Young Upstarts

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Thinking Of Going Into Business With A Friend? Here’s How To Make It Work

by Derin Alemli, founder of Down Beats and Square Roots Kitchen

Jason and I met seven years ago through a mutual connection. When I first met Jason, we clicked right away. I could tell that he was motivated, smart, and not afraid of hard work. While we were both entrepreneurs, we operated in different realms. Jason ran a successful technology business and I was operating my own business, downbeats. As an entrepreneur you are always on the go and I was frustrated by the lack of healthy food options in Chicago. That initial frustration led me to opening up my own catering company.

Three years later, when I saw there was a demand for my catering business to expand, I decided to launch a storefront. I wanted my restaurant to be forward-thinking and one of the ways I could do that was through technology. From the start, I knew that I couldn’t master this task alone. I needed someone who could do what I couldn’t. That person was Jason. Jason had the know-how I needed to create a seamless and hi-tech experience for my customers. We decided to partner and together we launched the brick and mortar version of my catering company, Square Roots Kitchen.

From this adventure, I learned a few things about what it takes to make a business work with a good friend. Here are my top three tips:

1. Opposites Attract.

Since Jason and I operate in different aspects of the business, there is no risk of us stepping on each other’s toes. I run the business side of the restaurant while Jason is in-charge of the tech. If we were both trying to manage the same thing, then both the business and our friendship might suffer. Therefore, it is better to find a friend that works in a different space than you so there is no risk of interference.

2. Trust is Key.

While it’s always important to trust those around you, it’s essential to trust your partner. Moreover, you need to have faith in your partner’s skills. You must fully believe in their abilities. It’s also important to hire your friend for the right reason. Giving someone a job to be nice will always backfire. Instead, look for qualifications that make them a good fit for your business.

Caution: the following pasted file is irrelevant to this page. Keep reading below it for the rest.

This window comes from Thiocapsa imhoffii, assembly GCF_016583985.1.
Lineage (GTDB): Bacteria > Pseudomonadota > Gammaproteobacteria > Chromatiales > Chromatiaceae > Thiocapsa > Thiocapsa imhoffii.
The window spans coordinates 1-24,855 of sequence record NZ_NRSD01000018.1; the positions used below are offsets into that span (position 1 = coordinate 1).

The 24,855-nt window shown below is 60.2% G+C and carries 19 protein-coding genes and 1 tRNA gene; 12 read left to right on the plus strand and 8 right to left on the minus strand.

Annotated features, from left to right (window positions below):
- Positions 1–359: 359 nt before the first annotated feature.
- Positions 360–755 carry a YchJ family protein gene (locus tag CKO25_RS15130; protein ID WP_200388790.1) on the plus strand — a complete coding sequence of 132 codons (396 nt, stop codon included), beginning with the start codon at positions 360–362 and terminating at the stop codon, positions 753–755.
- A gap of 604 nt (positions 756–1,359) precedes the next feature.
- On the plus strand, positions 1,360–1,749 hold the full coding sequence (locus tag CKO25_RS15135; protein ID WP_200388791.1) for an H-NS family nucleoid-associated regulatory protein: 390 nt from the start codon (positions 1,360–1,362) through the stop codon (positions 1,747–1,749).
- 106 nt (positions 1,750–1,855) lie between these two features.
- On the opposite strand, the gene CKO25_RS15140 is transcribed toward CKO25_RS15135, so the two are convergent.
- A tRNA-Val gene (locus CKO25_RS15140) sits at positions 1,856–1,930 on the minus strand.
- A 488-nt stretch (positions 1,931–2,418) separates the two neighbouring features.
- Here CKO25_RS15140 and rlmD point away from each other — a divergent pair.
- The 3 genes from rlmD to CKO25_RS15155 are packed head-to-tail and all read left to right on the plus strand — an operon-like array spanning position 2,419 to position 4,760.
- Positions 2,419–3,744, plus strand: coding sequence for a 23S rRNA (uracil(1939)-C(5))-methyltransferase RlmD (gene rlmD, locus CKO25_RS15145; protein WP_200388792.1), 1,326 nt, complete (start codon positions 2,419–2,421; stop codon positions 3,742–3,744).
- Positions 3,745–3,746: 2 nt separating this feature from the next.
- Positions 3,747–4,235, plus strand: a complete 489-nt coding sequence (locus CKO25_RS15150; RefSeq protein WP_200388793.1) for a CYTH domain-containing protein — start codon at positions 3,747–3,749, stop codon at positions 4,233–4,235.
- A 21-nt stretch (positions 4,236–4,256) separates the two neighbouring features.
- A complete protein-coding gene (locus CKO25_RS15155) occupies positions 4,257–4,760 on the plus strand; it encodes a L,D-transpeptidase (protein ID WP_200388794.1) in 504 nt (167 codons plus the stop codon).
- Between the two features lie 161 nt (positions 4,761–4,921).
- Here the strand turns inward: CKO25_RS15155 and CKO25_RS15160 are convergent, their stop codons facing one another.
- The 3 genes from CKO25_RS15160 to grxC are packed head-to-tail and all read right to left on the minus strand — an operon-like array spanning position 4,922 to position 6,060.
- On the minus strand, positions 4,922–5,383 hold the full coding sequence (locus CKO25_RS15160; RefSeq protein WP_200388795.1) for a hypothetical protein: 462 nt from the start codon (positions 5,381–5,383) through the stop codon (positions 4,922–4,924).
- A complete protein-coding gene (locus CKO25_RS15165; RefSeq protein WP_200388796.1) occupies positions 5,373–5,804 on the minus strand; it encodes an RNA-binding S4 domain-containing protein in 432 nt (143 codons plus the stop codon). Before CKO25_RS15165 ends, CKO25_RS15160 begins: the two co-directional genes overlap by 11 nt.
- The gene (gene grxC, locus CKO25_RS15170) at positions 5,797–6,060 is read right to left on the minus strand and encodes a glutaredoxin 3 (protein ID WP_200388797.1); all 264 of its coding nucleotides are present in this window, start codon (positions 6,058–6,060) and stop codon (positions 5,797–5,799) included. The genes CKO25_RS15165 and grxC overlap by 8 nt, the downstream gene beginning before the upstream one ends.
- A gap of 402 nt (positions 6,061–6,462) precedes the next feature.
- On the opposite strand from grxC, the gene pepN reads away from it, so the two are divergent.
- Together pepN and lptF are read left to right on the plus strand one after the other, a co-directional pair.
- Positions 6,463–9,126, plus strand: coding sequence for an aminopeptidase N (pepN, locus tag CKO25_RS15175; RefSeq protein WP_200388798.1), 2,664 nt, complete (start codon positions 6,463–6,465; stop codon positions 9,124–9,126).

3. Have Set Roles.

Jason and I have a lot of respect for each other and like to collaborate on ideas, but we also have very different roles in the restaurant. After the launch of the store, we have both fallen into a routine that is best suited to our skills. Doing this is crucial to running a business and maintaining a strong friendship. If you’re strategic about starting a business with a friend it doesn’t have to change your relationship. Of course there are times when you have to get real and have business conversations.

When things are stressful it helps to have a solid friendship, as you already have a foundation of trust. Remember that effective communication is important in all relationships, and that’s no different in business relationships. If you have a successful business your friendship can grow even stronger for it.


After finding success in hedge funds, Derin Alemli chose to start his own business Down Beats, a brand of ear plugs for the concert market. Down Beats was, and continues to be, a great success for Derin. He went on to open a catering business, Square Roots Kitchen, in 2015. Partnering with a friend and fellow entrepreneur, Jason White, Derin debuted their high-tech, fast casual storefront in January in Chicago’s West Loop.


This is an article contributed to Young Upstarts and published or republished here with permission. All rights of this work belong to the authors named in the article above.

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